As mentioned in the introduction, the evaluation of reactive scheduling systems is not so easy. We want to evaluate our approach by using a simulation environment in which unanticipated events such as new orders, canceled orders, late completion of processes, bad product quality, break-down of machines, and other events occur randomly. Since no adequate tool exists for our purpose we will develop a simulation framework with which production process simulations can be easily built. The framework allows the description of production capabilities of a certain plant and some distribution function for the occurrence of unanticipated events. Although many simulation tools already exist, none matches our requirements exactly. If we would use a tool, as for example SIMAN, the effort of interfacing it with a reactive scheduler would be about the same effort as building our own tool. Furthermore, the proposed approach will use the same object descriptions as the scheduling system. This simulation environment should communicate like a real application with the scheduler. It must pass the scheduler such events such as start and finish of an operation and all unanticipated events.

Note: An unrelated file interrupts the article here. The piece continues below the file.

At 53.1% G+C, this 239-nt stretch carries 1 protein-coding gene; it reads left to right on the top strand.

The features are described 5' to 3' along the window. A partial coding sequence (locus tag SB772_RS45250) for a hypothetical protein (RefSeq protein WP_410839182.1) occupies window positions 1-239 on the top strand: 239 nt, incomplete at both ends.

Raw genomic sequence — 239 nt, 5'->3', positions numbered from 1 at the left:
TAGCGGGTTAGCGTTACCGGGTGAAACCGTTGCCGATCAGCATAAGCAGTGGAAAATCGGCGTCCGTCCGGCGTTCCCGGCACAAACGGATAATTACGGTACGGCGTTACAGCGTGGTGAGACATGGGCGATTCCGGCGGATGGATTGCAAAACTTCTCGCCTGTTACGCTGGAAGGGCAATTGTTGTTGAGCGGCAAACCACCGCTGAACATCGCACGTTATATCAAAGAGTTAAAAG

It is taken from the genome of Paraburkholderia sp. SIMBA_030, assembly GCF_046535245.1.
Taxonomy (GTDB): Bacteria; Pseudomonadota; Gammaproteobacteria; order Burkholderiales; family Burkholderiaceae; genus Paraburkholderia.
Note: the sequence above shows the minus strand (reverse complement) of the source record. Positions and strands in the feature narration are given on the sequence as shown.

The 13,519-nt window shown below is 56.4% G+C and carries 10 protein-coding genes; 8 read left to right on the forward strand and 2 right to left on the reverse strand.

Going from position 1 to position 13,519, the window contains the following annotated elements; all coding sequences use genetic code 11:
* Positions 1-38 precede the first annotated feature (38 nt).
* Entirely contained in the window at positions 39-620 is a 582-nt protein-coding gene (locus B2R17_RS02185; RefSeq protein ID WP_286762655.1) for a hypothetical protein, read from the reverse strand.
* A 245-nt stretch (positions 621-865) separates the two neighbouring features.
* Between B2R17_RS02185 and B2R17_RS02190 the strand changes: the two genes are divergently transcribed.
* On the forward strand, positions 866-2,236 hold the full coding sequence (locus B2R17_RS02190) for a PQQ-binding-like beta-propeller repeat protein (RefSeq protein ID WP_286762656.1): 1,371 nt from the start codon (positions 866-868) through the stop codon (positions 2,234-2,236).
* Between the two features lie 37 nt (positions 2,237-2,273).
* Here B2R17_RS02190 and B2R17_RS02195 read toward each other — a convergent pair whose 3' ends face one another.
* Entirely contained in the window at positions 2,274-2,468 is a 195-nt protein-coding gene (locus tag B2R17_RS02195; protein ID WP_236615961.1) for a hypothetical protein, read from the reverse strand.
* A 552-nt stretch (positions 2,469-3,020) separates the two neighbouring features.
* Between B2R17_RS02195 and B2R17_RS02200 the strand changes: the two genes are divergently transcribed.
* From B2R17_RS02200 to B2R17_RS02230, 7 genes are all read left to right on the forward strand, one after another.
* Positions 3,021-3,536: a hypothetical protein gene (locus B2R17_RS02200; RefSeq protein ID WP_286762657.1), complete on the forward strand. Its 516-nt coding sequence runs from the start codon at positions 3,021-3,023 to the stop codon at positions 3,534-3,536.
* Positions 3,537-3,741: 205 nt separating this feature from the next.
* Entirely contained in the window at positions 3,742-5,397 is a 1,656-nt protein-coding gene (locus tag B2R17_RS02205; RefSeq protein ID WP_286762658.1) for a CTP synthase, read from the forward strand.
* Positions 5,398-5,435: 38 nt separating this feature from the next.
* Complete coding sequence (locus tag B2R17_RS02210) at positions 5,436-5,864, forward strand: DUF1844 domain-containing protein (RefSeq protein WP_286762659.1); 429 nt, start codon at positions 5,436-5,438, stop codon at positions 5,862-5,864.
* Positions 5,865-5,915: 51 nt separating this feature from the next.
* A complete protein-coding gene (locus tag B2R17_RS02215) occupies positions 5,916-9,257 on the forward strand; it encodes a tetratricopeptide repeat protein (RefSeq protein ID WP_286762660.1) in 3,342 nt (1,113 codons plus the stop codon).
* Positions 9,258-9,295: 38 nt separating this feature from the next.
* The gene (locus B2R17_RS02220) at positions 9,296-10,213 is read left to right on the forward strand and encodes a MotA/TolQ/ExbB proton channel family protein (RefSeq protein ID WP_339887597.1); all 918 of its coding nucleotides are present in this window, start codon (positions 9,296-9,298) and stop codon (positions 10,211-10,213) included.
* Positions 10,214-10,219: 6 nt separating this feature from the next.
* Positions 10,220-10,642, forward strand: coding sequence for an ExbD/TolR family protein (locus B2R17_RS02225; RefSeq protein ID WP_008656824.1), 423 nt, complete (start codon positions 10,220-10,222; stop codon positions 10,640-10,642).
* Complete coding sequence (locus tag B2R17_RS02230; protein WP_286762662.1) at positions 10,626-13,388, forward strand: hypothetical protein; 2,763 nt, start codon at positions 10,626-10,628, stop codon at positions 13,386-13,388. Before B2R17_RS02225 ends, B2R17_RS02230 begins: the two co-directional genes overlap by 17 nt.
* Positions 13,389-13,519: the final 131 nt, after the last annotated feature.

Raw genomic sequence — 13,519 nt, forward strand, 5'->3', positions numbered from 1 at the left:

With this simulation environment, we test the reactive scheduler as to whether it will always react in time, the robustness of the produced schedules, and the quality of the schedules. These measurements shall be compared with alternative approaches. Since no public benchmarks exist for reactive scheduling there are no other results we can compare our approach with. Therefore, the system shall be compared to a system applying simple dispatching rules, and to the OPIS-system of Carnegie-Mellon University. A system which applies only dispatching rules to allocate orders to availabe resources, can be relatively easily realized. However, this system can not be compared in terms of the robustness since no predictive schedule is changed by dispatching rules. We can only compare the quality of the solution. The comparison to the OPIS-system is more interesting. If our approach can compete with the OPIS-approach, our system will be benefitial independent of domain-specific repair heuristics. To enable a comparison with OPIS, we must realize our scheduling scenarios in OPIS and interface OPIS with our simulation environment. The Robotics Institute has shown its interest in this comparison.